“In fact he revealed how his first marriage to an ice-skater was already on the rocks when he met the Welsh singer Dorothy Squires, who became wife number two. ‘I met Dorothy at a party at her home. She introduced me to a world that I’d never met before. … one couldn’t fail to be impressed  by her success. You know, to watch her perform and to see the depth of her talent. It was quite extraordinary‘, he commented in the TV interview.”

~

Mark Willerton, curator of the splendid Burtey Fen Collection, the popular music memorabilia museum run from his home near Spalding in Lincolnshire, and who also runs websites for Kathy Kirby and the late Lita Roza, recently interviewed early 60s Welsh hit singer and performer Maureen Evans for the magazine Best Of British. Maureen revealed that her late father had been a big fan of Dorothy’s and he was delighted when she (Dorothy) specially wrote a song for Maureen called Acapulco Mexico. Maureen recorded the song and it was released as a single by her record label Oriole in 1963.

~

 The Internet reveals an article which was published by the Los Angeles Times (articles.latimes.com) about Dorothy when she died in 1998, and mentions the fact that she wrote Tammy Tell Me True for the film of the same name, which was recorded by Sandra Dee, star of the movie, and married to Bobby Darin at the time. Percy Faith, the legendary American record musical arranger, supervised the session in Los Angeles.

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Al Pillay, one of the stars of The Comic Strip and who has appeared in films and on TV, is also a very talented artist and has designed a series of cards, Demented Divas, featuring some of the most recognised divas in show business, including Dorothy Squires.  When he left school at the age of 15, Al went to live in Manchester where he hooked up with Northern drag legends Bunny Lewis and Frank Foo Foo Lammar. Al became a successful drag performer himself, taking off Dorothy, Shirley Bassey, Eartha Kitt, Lena Horne and Cleo Laine in his act, performing at the Sheffield Fiesta and Manchester Golden Garter clubs among other top Northern cabaret venues.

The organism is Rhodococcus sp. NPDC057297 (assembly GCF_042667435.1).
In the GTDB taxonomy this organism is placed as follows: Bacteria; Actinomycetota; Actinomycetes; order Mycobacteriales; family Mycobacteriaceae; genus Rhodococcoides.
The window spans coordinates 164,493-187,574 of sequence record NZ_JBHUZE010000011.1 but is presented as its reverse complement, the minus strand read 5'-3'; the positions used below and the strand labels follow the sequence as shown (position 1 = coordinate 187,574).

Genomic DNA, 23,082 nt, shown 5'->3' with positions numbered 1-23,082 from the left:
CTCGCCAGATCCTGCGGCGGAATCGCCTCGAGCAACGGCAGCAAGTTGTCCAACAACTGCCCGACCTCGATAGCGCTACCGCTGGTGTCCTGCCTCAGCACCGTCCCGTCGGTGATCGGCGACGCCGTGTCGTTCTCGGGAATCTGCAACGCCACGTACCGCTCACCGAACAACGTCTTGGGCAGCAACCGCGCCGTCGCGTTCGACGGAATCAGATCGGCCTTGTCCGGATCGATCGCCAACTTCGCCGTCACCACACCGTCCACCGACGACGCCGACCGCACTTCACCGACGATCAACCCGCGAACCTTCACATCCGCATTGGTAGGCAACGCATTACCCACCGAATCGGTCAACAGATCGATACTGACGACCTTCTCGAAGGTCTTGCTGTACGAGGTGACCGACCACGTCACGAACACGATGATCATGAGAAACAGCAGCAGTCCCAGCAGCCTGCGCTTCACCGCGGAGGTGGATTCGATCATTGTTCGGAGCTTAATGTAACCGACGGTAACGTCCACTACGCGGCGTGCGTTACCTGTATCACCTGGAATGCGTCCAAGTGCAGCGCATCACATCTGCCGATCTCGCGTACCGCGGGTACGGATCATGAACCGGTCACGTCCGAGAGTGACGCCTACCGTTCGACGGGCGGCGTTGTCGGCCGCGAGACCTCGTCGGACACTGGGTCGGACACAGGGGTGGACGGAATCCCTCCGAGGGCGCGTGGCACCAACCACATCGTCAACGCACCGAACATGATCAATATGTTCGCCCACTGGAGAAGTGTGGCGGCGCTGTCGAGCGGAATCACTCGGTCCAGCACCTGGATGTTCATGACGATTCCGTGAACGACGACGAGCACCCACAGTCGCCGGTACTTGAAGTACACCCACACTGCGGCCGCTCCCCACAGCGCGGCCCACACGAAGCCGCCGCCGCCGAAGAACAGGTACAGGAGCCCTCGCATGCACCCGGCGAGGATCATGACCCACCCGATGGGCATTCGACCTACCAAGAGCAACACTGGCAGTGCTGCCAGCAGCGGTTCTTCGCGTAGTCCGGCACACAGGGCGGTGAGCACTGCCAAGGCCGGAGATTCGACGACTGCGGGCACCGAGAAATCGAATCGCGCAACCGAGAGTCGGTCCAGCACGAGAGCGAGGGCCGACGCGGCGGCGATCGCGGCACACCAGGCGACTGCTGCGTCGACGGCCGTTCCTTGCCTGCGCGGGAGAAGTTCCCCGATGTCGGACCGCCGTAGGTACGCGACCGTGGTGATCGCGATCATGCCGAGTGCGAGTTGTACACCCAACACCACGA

Al met Dorothy several times during the 80s and she apparently was a fan of his, watching his Comic Strip Presents … on Channel Four.  He took off Dorothy and Shirley Bassey during one of his TV appearances. The Demented Divas card series was launched late in 2009 and, according to Al, Dorothy was the most popular selling image of the pre-Christmas season, with 30 cards in selling in one shop Dress Circle in |London’s West End in just a few days, and re-orders flowed in.  Other ‘divas’ in the series include Joan Rivers, Carol Channing, Barbra Streisand, Eartha Kitt, Bette Davis (of course!), Mae West and Danny La Rue. Al says: “The series keeps the great show business personalities alive, in an age of fleeting, generic and all-too-fleeting types. Because of the popularity of the first Dorothy card image, I’m currently working on a new one inspired by her legendary Theatre Royal Drury Lane show, which will again be available at Dress Circle Records, the well-known theatrical shop in Monmouth Street, Covent Garden.”

  A donation from all sales of the Demented Divas cards goes to the Kiss It Better charity at the legendary Ormond Street Children’s Hospital. The cards are available exclusively at the www.dresscircle.com website which also stocks the reissue of Al Pillay’s double CD A Life In Song, recorded at the Café de Paris, Piccadilly Circus, in 2007.  The CD is also available on download on Itunes and Al can also be viewed on YouTube.